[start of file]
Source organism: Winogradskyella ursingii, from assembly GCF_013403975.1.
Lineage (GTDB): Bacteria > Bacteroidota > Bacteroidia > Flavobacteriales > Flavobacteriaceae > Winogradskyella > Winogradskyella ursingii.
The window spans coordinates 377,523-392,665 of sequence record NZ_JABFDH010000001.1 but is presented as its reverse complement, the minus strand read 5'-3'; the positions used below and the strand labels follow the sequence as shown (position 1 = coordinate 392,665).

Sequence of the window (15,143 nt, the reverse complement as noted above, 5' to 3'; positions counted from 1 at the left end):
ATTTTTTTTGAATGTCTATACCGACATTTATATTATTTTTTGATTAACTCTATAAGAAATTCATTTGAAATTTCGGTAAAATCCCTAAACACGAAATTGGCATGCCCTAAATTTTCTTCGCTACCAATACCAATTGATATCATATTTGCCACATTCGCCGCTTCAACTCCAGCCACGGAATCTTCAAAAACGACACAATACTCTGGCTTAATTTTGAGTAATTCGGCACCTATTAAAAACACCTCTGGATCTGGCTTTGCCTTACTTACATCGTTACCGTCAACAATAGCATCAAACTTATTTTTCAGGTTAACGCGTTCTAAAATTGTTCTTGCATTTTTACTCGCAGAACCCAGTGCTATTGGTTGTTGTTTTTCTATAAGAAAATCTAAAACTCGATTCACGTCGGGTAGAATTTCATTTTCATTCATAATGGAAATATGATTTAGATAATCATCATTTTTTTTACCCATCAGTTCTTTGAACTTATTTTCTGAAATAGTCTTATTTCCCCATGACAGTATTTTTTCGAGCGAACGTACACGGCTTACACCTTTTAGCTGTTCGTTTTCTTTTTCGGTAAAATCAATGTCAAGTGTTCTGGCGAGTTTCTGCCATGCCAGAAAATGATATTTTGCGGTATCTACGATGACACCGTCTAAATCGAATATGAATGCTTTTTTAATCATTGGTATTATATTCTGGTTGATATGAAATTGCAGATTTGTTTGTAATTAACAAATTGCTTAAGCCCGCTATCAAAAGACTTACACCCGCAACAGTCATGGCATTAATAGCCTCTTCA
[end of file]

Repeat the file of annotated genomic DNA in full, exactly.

Source organism: Winogradskyella ursingii, from assembly GCF_013403975.1.
Lineage (GTDB): Bacteria > Bacteroidota > Bacteroidia > Flavobacteriales > Flavobacteriaceae > Winogradskyella > Winogradskyella ursingii.
The window spans coordinates 377,523-392,665 of sequence record NZ_JABFDH010000001.1 but is presented as its reverse complement, the minus strand read 5'-3'; the positions used below and the strand labels follow the sequence as shown (position 1 = coordinate 392,665).

Sequence of the window (15,143 nt, the reverse complement as noted above, 5' to 3'; positions counted from 1 at the left end):
ATTTTTTTTGAATGTCTATACCGACATTTATATTATTTTTTGATTAACTCTATAAGAAATTCATTTGAAATTTCGGTAAAATCCCTAAACACGAAATTGGCATGCCCTAAATTTTCTTCGCTACCAATACCAATTGATATCATATTTGCCACATTCGCCGCTTCAACTCCAGCCACGGAATCTTCAAAAACGACACAATACTCTGGCTTAATTTTGAGTAATTCGGCACCTATTAAAAACACCTCTGGATCTGGCTTTGCCTTACTTACATCGTTACCGTCAACAATAGCATCAAACTTATTTTTCAGGTTAACGCGTTCTAAAATTGTTCTTGCATTTTTACTCGCAGAACCCAGTGCTATTGGTTGTTGTTTTTCTATAAGAAAATCTAAAACTCGATTCACGTCGGGTAGAATTTCATTTTCATTCATAATGGAAATATGATTTAGATAATCATCATTTTTTTTACCCATCAGTTCTTTGAACTTATTTTCTGAAATAGTCTTATTTCCCCATGACAGTATTTTTTCGAGCGAACGTACACGGCTTACACCTTTTAGCTGTTCGTTTTCTTTTTCGGTAAAATCAATGTCAAGTGTTCTGGCGAGTTTCTGCCATGCCAGAAAATGATATTTTGCGGTATCTACGATGACACCGTCTAAATCGAATATGAATGCTTTTTTAATCATTGGTATTATATTCTGGTTGATATGAAATTGCAGATTTGTTTGTAATTAACAAATTGCTTAAGCCCGCTATCAAAAGACTTACACCCGCAACAGTCATGGCATTAATAGCCTCTTCA